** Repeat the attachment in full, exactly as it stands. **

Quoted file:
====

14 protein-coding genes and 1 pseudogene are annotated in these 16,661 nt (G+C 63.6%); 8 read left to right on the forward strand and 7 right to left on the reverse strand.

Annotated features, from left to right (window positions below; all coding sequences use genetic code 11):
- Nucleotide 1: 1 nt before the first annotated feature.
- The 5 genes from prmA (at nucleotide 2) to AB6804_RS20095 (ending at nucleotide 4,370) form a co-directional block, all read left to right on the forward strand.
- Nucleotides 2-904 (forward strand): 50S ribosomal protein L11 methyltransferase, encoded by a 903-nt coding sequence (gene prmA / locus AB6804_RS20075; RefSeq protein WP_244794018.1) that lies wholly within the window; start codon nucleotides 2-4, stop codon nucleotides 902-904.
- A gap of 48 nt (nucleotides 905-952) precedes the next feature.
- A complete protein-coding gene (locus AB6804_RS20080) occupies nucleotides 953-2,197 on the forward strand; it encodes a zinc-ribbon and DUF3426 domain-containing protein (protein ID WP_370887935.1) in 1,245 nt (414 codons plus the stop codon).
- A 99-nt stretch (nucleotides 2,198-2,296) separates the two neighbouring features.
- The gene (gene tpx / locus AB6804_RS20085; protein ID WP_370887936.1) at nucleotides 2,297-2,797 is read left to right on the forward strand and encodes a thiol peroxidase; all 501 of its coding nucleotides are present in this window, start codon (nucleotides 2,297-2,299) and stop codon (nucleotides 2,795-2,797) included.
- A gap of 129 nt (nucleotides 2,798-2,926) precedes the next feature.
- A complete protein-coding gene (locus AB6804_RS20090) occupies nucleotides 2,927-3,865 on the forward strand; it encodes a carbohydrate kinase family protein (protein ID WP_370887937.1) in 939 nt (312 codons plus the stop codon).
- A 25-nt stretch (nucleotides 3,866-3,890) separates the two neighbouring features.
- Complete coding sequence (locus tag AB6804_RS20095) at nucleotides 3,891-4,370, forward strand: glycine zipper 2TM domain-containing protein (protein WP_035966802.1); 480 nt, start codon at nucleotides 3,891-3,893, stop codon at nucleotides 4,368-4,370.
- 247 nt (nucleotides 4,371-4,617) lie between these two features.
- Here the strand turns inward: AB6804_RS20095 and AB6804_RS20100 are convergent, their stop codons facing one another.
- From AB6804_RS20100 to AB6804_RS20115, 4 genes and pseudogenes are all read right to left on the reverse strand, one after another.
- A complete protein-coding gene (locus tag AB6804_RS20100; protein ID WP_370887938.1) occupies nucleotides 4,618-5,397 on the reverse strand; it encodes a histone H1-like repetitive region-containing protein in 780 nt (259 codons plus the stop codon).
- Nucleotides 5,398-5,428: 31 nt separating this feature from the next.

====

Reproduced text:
14 protein-coding genes and 1 pseudogene are annotated in these 16,661 nt (G+C 63.6%); 8 read left to right on the forward strand and 7 right to left on the reverse strand.

Annotated features, from left to right (window positions below; all coding sequences use genetic code 11):
- Nucleotide 1: 1 nt before the first annotated feature.
- The 5 genes from prmA (at nucleotide 2) to AB6804_RS20095 (ending at nucleotide 4,370) form a co-directional block, all read left to right on the forward strand.
- Nucleotides 2-904 (forward strand): 50S ribosomal protein L11 methyltransferase, encoded by a 903-nt coding sequence (gene prmA / locus AB6804_RS20075; RefSeq protein WP_244794018.1) that lies wholly within the window; start codon nucleotides 2-4, stop codon nucleotides 902-904.
- A gap of 48 nt (nucleotides 905-952) precedes the next feature.
- A complete protein-coding gene (locus AB6804_RS20080) occupies nucleotides 953-2,197 on the forward strand; it encodes a zinc-ribbon and DUF3426 domain-containing protein (protein ID WP_370887935.1) in 1,245 nt (414 codons plus the stop codon).
- A 99-nt stretch (nucleotides 2,198-2,296) separates the two neighbouring features.
- The gene (gene tpx / locus AB6804_RS20085; protein ID WP_370887936.1) at nucleotides 2,297-2,797 is read left to right on the forward strand and encodes a thiol peroxidase; all 501 of its coding nucleotides are present in this window, start codon (nucleotides 2,297-2,299) and stop codon (nucleotides 2,795-2,797) included.
- A gap of 129 nt (nucleotides 2,798-2,926) precedes the next feature.
- A complete protein-coding gene (locus AB6804_RS20090) occupies nucleotides 2,927-3,865 on the forward strand; it encodes a carbohydrate kinase family protein (protein ID WP_370887937.1) in 939 nt (312 codons plus the stop codon).
- A 25-nt stretch (nucleotides 3,866-3,890) separates the two neighbouring features.
- Complete coding sequence (locus tag AB6804_RS20095) at nucleotides 3,891-4,370, forward strand: glycine zipper 2TM domain-containing protein (protein WP_035966802.1); 480 nt, start codon at nucleotides 3,891-3,893, stop codon at nucleotides 4,368-4,370.
- 247 nt (nucleotides 4,371-4,617) lie between these two features.
- Here the strand turns inward: AB6804_RS20095 and AB6804_RS20100 are convergent, their stop codons facing one another.
- From AB6804_RS20100 to AB6804_RS20115, 4 genes and pseudogenes are all read right to left on the reverse strand, one after another.
- A complete protein-coding gene (locus tag AB6804_RS20100; protein ID WP_370887938.1) occupies nucleotides 4,618-5,397 on the reverse strand; it encodes a histone H1-like repetitive region-containing protein in 780 nt (259 codons plus the stop codon).
- Nucleotides 5,398-5,428: 31 nt separating this feature from the next.